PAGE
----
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"Saga's" Vaughan & Staples Look Forward to Telling Hazel's Story

From numerous awards to near-universal acclaim, Brian K. Vaughan and Fiona Staples' "Saga" from Image Comics has captured hearts and minds across the galaxy. After the heartbreaking cliffhanger to end of the last arc, fans everywhere are waiting on tenterhooks to see where the story heads next for their favorite (literally) star-crossed family. And with "Saga" #31 finally on sale now, that wait is at long last at an end.

At its core, "Saga" is the epic story of Alana and Marko -- two lovers from opposite sides of a galactic war -- trying to raise their daughter Hazel in peace despite the ever escalating threats against them. Brought to life by the all-too-relatable characterizations from Vaughan and the kaleidoscopically imaginative art of Staples, it's a series that succeeds by taking you to faraway galaxies that feel like they're right around the corner.

Brian K. Vaughan On the Expanding Universe of "Saga"

After Alana and Hazel were captured by radical freedom fighters, Marko had to ally with the increasingly erratic Prince Robot to try to get them back. Alana's ingenuity and compassion helped her other throw their captors, but not before Hazel was stolen away again. A flash-forward in the last pages of issue #30 showed readers a significantly older Hazel still separated from her parents, promising that the troubles for "Saga's" leads won't be over any time soon.

CBR News caught up with Vaughan and Staples to ask them about the road so far, what readers might expect from the next arc, and the inner-workings of the continually brilliant partnership that keeps the story blasting forward and readers transfixed.

CBR News: "Saga" was on a well-deserved break, and is ready to resume. I'm so curious to find out how you spend your breaks away from a series. What do you do to recharge your creative batteries, and how you resume getting back into the world of working on "Saga."

Brian K. Vaughan: Well, I know we disappear from stands for a few months between arcs, but I actually work on "Saga" year-'round. I love thinking about this story, so the second an arc ends, I'm already outlining the next one, discussing cover ideas for future issues with Fiona, and so on. Even when I'm writing other comics I can't help but think about what Ghüs is up to or whatever, so I never stray too far from our universe. I guess I have no hobbies or outside interests other than raising my children, and even that's grist for our comic. I'm pathetic.

Fiona Staples: This time, I frittered the break away drawing three issues of the new Archie series! I also did an issue of "Trick 'R Treat," a comic based on Michael Doughterty's fun Halloween movie. All really enjoyable to work on, but I couldn't wait to get back to my "real job" afterward.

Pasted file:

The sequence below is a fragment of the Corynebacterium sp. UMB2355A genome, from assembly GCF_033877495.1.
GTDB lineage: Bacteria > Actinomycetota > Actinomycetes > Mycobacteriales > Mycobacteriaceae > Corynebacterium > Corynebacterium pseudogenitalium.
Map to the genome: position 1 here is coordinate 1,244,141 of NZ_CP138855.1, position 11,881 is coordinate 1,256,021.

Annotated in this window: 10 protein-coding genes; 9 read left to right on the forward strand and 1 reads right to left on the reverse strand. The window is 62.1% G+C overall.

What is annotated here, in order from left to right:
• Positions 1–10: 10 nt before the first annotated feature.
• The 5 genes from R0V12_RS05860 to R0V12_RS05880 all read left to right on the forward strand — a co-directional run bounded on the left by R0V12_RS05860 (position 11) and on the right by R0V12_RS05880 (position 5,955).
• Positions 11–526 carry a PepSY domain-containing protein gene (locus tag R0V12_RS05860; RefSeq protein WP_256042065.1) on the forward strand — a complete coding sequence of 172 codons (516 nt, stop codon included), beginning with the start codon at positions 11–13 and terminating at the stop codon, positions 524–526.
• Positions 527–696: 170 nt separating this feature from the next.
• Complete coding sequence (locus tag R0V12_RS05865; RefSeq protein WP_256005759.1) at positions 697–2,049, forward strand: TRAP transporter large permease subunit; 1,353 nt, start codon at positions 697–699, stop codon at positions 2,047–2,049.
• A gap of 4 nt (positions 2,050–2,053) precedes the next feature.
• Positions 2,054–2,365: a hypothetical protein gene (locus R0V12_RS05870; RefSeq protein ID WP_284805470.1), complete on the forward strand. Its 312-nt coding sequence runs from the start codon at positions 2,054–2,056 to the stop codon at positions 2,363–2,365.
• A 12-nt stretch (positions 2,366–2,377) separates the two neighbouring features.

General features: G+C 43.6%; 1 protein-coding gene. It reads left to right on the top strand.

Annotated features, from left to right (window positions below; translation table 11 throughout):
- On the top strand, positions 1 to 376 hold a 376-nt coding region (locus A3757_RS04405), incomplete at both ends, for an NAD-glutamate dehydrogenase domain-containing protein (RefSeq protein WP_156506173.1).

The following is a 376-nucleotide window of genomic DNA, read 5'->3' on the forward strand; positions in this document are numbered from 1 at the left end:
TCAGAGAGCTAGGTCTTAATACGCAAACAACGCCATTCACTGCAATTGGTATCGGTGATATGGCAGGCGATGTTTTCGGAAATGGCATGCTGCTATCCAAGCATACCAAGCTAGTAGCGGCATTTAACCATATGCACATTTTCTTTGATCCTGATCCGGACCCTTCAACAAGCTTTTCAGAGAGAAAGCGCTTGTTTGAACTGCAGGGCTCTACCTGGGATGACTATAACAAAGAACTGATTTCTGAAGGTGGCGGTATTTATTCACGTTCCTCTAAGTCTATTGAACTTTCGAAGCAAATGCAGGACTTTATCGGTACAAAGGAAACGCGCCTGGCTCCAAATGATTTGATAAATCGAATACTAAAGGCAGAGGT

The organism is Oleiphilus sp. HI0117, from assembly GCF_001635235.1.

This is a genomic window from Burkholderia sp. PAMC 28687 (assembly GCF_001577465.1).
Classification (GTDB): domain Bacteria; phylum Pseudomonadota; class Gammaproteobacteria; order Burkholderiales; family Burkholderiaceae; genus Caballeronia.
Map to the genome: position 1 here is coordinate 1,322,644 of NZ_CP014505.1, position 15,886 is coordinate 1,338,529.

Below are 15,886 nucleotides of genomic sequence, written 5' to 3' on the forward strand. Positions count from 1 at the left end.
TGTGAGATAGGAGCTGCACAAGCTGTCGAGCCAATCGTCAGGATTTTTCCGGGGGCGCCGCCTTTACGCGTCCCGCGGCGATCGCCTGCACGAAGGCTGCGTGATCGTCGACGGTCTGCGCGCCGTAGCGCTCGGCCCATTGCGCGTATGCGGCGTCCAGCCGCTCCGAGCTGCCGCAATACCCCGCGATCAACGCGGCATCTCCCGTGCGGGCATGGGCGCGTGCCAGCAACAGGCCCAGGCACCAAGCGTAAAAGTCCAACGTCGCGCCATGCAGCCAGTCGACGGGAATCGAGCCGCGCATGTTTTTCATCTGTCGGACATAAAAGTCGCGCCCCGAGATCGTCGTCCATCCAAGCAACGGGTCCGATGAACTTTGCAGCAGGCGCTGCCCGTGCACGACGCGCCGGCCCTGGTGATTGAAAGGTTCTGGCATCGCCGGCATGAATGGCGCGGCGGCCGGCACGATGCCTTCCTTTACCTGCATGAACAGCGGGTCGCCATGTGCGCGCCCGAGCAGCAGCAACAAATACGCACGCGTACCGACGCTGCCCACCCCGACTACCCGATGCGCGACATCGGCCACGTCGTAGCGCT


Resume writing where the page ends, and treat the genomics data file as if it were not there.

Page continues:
Are there any rituals or habits you have when you're working on "Saga"? Like a certain soundtrack, or lucky socks, etc, that keep you focused on the series?

Vaughan: I usually read a few physical letters from out of the Saga mailbag each morning that I'm working on the book. It's a complete joy, the total opposite of opening my stupid email inbox.

Staples: It takes thousands of hours of music so I try to mix it up often, but certain things like the "Master & Commander" soundtrack always seem to make it into rotation.

The last arc was... so many things. Bloody, emotional, challenging, and, as always, beautiful. One of the aspects that stands out to me is the design of peripheral characters, such as the bear nurse. What is the design process like for them? What do you like bringing into the series?

Vaughan: I bring pretty close to zilch to that process. Fiona's the best designer of original characters working in comics today, so I just write the briefest description -- "he's an alien security guard with stripe-y skin" -- and she somehow turns that it into a fully-formed, three-dimensional person.



Staples: I just follow instructions! When the script says "bear in scrubs," I draw exactly that and try to make it look normal. Anthropomorphic creatures are really fun, it's just very entertaining to put animals in clothes.

On that note, there is an incredible balance of serious story with bits of absurdity and humor. How do you reach that balance, both artistically and story-wise?